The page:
Faculty Profile: Stephanie Ceman

Stephanie Ceman knew when she was in sixth grade that she wanted to go to college. Her parents, on the other hand, were not so sure.

"My parents really resisted. They were afraid I'd turn into a hippie," she says. Ceman's goal was not to become a hippie, but rather to become a doctor. It seemed the most logical career path at the time to Ceman, who enjoyed math and biology. "I liked knowing about the way things work," says Ceman, who built a model of the heart out of dough for a high-school biology class. "I was interested in all these chambers and how blood would come in one chamber and would go to the next one and back to the lungs."

the way things work

Stephanie Ceman knew when she was in sixth grade that she wanted to go to college. Her parents, on the other hand, were not so sure.

“My parents really resisted. They were afraid I’d turn into a hippie,” she says.
Ceman’s goal was not to become a hippie, but rather to become a doctor. It seemed the most logical career path at the time to Ceman, who enjoyed math and biology.

“I liked knowing about the way things work,” says Ceman, who built a model of the heart out of dough for a high-school biology class. “I was interested in all these chambers and how blood would come in one chamber and would go to the next one and back to the lungs.”

dr. gillette's weekly lab meeting

When her parents did ultimately relent about sending Ceman to college, they did so on the condition that she stay in state, which led Ceman to the University of Wisconsin in Madison, two hours away from the family farm. “I was very, very focused,” says Ceman, of college. “I viewed college as this privilege, because my parents were paying for it and because I had to make something of myself and go to med school.”

Ceman went to the University of Wisconsin School of Medicine straight after college. In one of those forks in the road of life, the summer after her first year of medical school, Ceman found work in Robert DeMars’ laboratory at the University of Wisconsin.

“It was a human genetics lab and I loved it,” says Ceman. “I remember knowing, ‘this is what I really, really want to do.’ We were working on the major histocompatibility complex (MHC), which is important is because it drives your whole immune system. I thought the MHC was the coolest thing in the world.”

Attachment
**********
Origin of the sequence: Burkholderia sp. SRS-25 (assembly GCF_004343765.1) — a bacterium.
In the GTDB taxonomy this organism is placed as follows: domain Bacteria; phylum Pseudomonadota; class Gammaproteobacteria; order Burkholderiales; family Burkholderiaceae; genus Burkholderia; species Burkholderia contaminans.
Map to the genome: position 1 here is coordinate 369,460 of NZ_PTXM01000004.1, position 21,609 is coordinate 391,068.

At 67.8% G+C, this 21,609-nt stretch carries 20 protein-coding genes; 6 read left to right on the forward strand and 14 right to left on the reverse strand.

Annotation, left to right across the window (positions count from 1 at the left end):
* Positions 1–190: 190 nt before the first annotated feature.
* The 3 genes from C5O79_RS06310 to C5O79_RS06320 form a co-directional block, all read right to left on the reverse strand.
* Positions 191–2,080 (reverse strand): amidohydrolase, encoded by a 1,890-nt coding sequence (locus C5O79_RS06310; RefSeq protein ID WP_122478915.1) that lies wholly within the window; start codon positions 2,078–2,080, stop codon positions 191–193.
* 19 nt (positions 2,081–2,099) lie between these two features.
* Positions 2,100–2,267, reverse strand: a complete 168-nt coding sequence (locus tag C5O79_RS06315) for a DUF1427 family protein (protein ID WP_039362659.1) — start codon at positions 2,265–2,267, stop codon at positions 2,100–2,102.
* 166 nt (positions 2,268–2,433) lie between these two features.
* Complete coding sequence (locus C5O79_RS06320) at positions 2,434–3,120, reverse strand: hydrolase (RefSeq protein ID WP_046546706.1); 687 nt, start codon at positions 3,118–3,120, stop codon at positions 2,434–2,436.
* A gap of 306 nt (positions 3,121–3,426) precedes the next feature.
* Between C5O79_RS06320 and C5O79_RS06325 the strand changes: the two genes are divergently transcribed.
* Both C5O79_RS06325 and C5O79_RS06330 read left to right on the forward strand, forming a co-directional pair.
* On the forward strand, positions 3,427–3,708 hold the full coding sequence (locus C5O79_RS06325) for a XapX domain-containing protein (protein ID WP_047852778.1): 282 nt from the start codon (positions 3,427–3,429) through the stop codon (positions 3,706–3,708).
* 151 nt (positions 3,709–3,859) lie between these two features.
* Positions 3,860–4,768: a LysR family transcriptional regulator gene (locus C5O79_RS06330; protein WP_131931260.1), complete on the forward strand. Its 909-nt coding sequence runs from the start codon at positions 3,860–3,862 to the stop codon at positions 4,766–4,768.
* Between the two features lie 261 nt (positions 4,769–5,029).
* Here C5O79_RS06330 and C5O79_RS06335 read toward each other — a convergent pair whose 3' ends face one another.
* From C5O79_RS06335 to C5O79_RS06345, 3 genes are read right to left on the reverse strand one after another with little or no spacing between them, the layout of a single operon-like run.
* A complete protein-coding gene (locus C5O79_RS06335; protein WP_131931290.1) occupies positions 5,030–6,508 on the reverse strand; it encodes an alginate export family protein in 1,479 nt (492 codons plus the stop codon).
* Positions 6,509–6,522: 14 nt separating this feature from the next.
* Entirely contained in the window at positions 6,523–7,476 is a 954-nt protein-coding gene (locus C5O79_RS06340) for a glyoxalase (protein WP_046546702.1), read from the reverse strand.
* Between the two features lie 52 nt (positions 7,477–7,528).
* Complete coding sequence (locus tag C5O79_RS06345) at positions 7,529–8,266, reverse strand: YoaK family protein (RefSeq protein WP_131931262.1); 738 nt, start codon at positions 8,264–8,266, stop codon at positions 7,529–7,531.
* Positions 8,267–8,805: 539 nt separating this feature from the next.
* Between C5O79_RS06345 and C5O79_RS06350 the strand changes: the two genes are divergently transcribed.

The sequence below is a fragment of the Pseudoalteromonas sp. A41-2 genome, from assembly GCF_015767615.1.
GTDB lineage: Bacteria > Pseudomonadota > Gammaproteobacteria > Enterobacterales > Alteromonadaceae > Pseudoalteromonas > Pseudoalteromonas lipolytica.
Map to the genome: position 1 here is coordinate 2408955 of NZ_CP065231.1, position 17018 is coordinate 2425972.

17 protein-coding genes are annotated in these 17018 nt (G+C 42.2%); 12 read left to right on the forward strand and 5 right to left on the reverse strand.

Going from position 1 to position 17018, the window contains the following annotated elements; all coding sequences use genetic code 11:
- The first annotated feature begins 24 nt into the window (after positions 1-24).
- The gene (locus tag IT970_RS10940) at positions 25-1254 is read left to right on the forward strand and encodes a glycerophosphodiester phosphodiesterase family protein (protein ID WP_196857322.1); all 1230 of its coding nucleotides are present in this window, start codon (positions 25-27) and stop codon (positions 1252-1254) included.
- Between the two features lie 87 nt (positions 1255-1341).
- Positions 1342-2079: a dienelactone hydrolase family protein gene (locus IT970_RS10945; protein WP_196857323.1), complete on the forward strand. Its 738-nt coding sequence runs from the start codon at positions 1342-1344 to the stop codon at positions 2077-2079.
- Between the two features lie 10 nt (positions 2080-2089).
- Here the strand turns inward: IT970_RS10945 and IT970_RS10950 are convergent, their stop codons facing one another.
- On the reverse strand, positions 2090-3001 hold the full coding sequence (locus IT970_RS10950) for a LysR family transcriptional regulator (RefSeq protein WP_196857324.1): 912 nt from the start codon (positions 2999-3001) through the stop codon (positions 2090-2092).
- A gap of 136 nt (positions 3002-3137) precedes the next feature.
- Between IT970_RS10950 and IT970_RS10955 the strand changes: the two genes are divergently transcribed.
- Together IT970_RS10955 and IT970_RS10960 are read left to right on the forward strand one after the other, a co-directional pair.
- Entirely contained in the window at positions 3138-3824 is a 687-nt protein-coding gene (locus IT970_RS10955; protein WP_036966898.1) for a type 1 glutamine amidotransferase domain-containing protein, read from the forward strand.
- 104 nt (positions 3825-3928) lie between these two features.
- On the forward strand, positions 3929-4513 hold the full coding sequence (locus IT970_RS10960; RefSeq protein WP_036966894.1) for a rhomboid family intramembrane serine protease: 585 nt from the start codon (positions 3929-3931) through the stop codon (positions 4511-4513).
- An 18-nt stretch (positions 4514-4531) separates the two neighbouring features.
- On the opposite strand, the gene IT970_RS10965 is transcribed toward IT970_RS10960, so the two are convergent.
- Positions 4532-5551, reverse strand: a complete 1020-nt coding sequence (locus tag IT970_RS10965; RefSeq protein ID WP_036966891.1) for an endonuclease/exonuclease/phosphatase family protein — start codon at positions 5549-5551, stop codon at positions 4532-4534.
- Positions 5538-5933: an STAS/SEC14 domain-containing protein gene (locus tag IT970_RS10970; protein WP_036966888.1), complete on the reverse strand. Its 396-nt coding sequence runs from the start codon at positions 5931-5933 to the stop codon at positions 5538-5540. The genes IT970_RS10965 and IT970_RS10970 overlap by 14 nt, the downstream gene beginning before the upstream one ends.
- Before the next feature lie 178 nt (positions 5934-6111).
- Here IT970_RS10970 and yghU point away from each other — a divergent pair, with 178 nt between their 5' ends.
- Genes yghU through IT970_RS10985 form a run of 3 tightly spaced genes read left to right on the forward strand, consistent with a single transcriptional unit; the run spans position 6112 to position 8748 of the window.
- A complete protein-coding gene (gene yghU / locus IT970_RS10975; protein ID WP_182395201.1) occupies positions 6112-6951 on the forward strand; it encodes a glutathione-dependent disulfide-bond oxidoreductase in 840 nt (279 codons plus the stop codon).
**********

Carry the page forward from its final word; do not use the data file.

Switching from medical school to research in itself wasn’t difficult; Ceman loved research, but the finances were tricky. “I had acquired this huge debt and I wasn’t even going to be a doctor and be able to pay it back,” she says. “Still, it turned out okay, $17,000 later.”

Meanwhile, Ceman was having a great experience in DeMars’ lab.

“He was a fantastic mentor,” says Ceman. “I try to model my own lab after our interactions. If something happens in lab and I’m not sure how to deal with it, I’ll think, ‘What would Bob do?’ He understood how to interact with students and was very good at making you become the best scientist you could be.”

After earning her doctorate, Ceman did two post-docs. First, she went to the University of Chicago where she worked on the biochemistry of the immune system. Ceman then moved to Emory University in Atlanta, where she did a post-doc in a lab using a human genetics approach.

“I had become interested in Fragile X syndrome,” she says. “When one gene is absent you get mental retardation, so I was thinking, if you could just understand what that one gene did, you could understand higher cognitive function. That was kind of naïve I realize now, but that was my motivator.”

To this day, there is much about Fragile X research that Ceman finds compelling. Harking back to her pre-med days, Ceman likes that there is a strong clinical application to her research. Many groups funding Fragile X research are closely tied with family/patient advocacy and Ceman enjoys interacting with the families.

“I like the idea of knowing the complete disorder,” says Ceman. “There are ways to interact with the families (at some meetings there is a research track and a family track) and that has really made it very rich. I look forward to taking my students to one of these family meetings in St. Louis this year.”

Ceman became a research assistant professor at Emory and then joined the University of Illinois faculty in 2003. Although these are tough times for young investigators because there are more and more labs competing for fewer research dollars, Ceman is thriving.

It helps that Ceman has always loved to write and that she has discovered a passion for teaching.

“I love writing grants,” she says. “It’s fun. It gets you to learn everything about a particular question.”

In addition to helping her write grants, Ceman’s love of writing and of telling a story, also has influenced her teaching, particularly her course on medical genetics.

“I love telling a story, which is where the teaching—has really been a pleasure. Because I read about cancer or schizophrenia and then in the classroom I tell the story.

 “Plus, I identify with the medical students,” adds Ceman. “I understand being smart, interested in biology, wanting to help people. I know exactly what they’re going through so it’s kind of fun to midwife that.”

Neither doctor nor hippie, Ceman has instead found a way to combine her love of biology, her curiosity about the way things work, and her love of writing in a way she could not have envisioned, back when she built her first heart.

September 01, 2007 All News